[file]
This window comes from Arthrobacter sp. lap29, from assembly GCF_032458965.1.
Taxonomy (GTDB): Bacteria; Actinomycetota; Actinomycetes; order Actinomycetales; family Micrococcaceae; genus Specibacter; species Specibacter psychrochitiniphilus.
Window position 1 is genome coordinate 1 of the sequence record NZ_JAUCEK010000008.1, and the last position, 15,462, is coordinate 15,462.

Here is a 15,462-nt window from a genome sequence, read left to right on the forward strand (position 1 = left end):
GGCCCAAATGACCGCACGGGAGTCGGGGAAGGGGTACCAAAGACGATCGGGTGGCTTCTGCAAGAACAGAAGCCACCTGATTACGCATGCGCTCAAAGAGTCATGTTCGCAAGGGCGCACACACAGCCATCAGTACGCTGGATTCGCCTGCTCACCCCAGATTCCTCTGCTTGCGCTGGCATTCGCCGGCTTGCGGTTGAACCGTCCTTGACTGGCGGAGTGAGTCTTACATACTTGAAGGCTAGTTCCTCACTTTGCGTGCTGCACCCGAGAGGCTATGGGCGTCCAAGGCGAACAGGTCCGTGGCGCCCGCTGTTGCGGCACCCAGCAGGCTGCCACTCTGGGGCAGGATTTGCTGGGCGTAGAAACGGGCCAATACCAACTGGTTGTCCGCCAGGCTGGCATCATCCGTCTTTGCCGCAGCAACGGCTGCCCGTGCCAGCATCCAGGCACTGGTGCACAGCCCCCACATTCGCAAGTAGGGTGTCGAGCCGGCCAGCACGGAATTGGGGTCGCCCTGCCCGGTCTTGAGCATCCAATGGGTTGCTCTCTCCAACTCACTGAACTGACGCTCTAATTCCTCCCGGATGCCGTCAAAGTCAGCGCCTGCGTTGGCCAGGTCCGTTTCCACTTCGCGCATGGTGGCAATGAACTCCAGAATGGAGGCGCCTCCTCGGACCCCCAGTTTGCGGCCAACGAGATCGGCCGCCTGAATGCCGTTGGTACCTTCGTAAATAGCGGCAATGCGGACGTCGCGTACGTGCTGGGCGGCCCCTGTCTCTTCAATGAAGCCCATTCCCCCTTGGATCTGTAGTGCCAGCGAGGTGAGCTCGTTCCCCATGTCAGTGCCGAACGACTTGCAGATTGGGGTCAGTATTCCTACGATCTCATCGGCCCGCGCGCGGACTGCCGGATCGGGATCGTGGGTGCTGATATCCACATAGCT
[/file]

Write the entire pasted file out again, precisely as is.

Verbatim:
This window comes from Arthrobacter sp. lap29, from assembly GCF_032458965.1.
Taxonomy (GTDB): Bacteria; Actinomycetota; Actinomycetes; order Actinomycetales; family Micrococcaceae; genus Specibacter; species Specibacter psychrochitiniphilus.
Window position 1 is genome coordinate 1 of the sequence record NZ_JAUCEK010000008.1, and the last position, 15,462, is coordinate 15,462.

Here is a 15,462-nt window from a genome sequence, read left to right on the forward strand (position 1 = left end):
GGCCCAAATGACCGCACGGGAGTCGGGGAAGGGGTACCAAAGACGATCGGGTGGCTTCTGCAAGAACAGAAGCCACCTGATTACGCATGCGCTCAAAGAGTCATGTTCGCAAGGGCGCACACACAGCCATCAGTACGCTGGATTCGCCTGCTCACCCCAGATTCCTCTGCTTGCGCTGGCATTCGCCGGCTTGCGGTTGAACCGTCCTTGACTGGCGGAGTGAGTCTTACATACTTGAAGGCTAGTTCCTCACTTTGCGTGCTGCACCCGAGAGGCTATGGGCGTCCAAGGCGAACAGGTCCGTGGCGCCCGCTGTTGCGGCACCCAGCAGGCTGCCACTCTGGGGCAGGATTTGCTGGGCGTAGAAACGGGCCAATACCAACTGGTTGTCCGCCAGGCTGGCATCATCCGTCTTTGCCGCAGCAACGGCTGCCCGTGCCAGCATCCAGGCACTGGTGCACAGCCCCCACATTCGCAAGTAGGGTGTCGAGCCGGCCAGCACGGAATTGGGGTCGCCCTGCCCGGTCTTGAGCATCCAATGGGTTGCTCTCTCCAACTCACTGAACTGACGCTCTAATTCCTCCCGGATGCCGTCAAAGTCAGCGCCTGCGTTGGCCAGGTCCGTTTCCACTTCGCGCATGGTGGCAATGAACTCCAGAATGGAGGCGCCTCCTCGGACCCCCAGTTTGCGGCCAACGAGATCGGCCGCCTGAATGCCGTTGGTACCTTCGTAAATAGCGGCAATGCGGACGTCGCGTACGTGCTGGGCGGCCCCTGTCTCTTCAATGAAGCCCATTCCCCCTTGGATCTGTAGTGCCAGCGAGGTGAGCTCGTTCCCCATGTCAGTGCCGAACGACTTGCAGATTGGGGTCAGTATTCCTACGATCTCATCGGCCCGCGCGCGGACTGCCGGATCGGGATCGTGGGTGCTGATATCCACATAGCT